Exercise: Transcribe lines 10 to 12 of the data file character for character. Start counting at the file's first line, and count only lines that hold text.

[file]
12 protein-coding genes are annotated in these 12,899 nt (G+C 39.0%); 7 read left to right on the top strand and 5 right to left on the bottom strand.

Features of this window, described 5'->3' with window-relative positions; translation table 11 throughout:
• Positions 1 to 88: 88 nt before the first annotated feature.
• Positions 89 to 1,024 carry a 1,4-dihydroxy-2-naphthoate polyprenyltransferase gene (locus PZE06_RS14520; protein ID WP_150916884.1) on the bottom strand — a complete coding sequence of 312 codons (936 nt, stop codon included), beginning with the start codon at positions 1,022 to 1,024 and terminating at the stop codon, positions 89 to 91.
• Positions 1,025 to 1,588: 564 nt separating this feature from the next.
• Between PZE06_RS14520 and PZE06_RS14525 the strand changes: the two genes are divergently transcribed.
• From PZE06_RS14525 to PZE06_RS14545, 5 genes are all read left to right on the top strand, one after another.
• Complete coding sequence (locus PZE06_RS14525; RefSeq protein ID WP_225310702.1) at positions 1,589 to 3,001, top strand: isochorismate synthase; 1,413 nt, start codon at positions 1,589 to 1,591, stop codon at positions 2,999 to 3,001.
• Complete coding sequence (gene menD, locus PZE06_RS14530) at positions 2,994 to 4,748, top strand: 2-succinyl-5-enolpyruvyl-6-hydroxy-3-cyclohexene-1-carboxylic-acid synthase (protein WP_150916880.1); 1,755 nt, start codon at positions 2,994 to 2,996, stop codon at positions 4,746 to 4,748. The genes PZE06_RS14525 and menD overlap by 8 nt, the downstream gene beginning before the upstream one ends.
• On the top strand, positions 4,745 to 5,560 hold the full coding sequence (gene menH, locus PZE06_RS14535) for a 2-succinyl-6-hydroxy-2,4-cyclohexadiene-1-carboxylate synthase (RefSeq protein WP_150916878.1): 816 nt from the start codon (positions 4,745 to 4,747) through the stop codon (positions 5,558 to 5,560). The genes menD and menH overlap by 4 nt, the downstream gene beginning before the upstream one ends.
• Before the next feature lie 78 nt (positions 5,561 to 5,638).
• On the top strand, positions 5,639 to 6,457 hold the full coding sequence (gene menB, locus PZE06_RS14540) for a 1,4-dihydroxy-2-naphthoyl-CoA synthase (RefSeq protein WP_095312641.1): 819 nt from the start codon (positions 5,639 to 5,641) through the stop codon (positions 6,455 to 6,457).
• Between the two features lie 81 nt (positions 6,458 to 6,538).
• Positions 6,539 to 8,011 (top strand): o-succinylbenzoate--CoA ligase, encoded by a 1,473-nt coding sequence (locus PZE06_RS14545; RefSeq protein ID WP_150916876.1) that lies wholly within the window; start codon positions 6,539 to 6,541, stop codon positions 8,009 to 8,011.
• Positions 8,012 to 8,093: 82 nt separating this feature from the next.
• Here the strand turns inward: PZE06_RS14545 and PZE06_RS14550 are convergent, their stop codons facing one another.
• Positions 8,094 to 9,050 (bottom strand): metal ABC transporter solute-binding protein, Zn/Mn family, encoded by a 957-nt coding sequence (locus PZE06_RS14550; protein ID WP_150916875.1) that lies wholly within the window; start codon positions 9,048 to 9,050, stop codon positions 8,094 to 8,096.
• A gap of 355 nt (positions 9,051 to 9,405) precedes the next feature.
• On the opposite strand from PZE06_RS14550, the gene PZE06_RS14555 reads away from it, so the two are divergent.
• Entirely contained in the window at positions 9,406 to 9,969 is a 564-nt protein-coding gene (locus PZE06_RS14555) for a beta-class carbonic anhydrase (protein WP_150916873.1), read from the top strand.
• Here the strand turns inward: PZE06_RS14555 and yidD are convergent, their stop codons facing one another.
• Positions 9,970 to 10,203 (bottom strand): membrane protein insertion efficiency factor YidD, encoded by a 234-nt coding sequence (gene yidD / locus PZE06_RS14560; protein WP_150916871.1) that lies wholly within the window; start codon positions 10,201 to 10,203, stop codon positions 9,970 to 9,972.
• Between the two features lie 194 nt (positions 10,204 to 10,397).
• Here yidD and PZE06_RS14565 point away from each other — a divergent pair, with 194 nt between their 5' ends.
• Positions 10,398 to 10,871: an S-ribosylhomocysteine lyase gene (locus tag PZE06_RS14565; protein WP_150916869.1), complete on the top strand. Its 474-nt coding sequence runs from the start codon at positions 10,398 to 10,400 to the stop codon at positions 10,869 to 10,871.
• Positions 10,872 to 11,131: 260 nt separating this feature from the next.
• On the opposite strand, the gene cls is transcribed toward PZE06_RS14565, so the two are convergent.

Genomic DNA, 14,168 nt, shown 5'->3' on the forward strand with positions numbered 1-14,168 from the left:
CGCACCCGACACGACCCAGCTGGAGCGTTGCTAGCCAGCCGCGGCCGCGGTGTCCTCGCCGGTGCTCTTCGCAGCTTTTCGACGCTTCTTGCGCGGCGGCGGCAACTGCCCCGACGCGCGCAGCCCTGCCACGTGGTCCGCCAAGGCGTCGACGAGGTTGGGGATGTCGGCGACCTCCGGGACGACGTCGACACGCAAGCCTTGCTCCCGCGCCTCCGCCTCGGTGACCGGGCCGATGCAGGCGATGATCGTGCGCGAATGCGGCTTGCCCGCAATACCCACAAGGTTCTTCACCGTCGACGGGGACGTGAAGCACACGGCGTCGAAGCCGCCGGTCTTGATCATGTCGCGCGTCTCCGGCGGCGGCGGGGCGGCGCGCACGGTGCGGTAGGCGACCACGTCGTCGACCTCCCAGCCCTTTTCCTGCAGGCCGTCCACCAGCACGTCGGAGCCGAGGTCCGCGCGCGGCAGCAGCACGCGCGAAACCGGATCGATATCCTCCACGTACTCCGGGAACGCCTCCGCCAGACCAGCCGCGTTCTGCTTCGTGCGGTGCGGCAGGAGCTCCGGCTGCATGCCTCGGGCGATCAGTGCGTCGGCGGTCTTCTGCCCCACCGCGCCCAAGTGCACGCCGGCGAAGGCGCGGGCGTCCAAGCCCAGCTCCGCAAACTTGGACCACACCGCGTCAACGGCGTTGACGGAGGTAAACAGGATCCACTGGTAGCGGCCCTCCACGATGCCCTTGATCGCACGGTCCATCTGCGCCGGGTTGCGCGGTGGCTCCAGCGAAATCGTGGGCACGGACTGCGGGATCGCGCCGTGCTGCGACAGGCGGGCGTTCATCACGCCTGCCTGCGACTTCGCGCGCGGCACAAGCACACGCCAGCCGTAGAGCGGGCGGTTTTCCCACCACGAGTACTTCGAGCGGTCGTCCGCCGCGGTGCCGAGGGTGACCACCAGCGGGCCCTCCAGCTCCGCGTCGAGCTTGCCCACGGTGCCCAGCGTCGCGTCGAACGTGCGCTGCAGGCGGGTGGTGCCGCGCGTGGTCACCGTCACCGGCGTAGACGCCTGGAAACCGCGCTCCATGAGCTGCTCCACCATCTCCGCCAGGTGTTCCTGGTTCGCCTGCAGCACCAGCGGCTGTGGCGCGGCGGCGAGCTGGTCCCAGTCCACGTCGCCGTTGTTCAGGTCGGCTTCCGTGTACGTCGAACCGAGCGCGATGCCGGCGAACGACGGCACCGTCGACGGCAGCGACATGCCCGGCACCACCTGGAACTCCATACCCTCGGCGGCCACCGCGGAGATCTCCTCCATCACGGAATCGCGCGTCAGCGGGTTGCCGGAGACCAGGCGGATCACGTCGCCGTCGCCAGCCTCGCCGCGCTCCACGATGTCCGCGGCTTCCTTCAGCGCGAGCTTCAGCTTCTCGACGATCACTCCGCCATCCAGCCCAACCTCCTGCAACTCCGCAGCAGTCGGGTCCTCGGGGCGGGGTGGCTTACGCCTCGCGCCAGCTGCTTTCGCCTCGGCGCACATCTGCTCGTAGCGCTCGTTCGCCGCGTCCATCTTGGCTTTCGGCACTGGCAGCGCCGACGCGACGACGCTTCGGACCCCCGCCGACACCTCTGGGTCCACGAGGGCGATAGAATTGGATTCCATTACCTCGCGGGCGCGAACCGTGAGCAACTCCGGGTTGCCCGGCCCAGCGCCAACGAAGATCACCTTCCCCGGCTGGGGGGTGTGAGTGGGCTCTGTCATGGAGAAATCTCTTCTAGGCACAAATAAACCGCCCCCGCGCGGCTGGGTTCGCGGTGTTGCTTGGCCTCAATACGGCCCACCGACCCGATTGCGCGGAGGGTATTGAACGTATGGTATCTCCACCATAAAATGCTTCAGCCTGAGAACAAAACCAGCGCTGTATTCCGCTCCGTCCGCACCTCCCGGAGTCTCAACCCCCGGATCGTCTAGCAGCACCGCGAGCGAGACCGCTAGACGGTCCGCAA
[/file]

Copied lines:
• On the top strand, positions 4,745 to 5,560 hold the full coding sequence (gene menH, locus PZE06_RS14535) for a 2-succinyl-6-hydroxy-2,4-cyclohexadiene-1-carboxylate synthase (RefSeq protein WP_150916878.1): 816 nt from the start codon (positions 4,745 to 4,747) through the stop codon (positions 5,558 to 5,560). The genes menD and menH overlap by 4 nt, the downstream gene beginning before the upstream one ends.
• Before the next feature lie 78 nt (positions 5,561 to 5,638).
• On the top strand, positions 5,639 to 6,457 hold the full coding sequence (gene menB, locus PZE06_RS14540) for a 1,4-dihydroxy-2-naphthoyl-CoA synthase (RefSeq protein WP_095312641.1): 819 nt from the start codon (positions 5,639 to 5,641) through the stop codon (positions 6,455 to 6,457).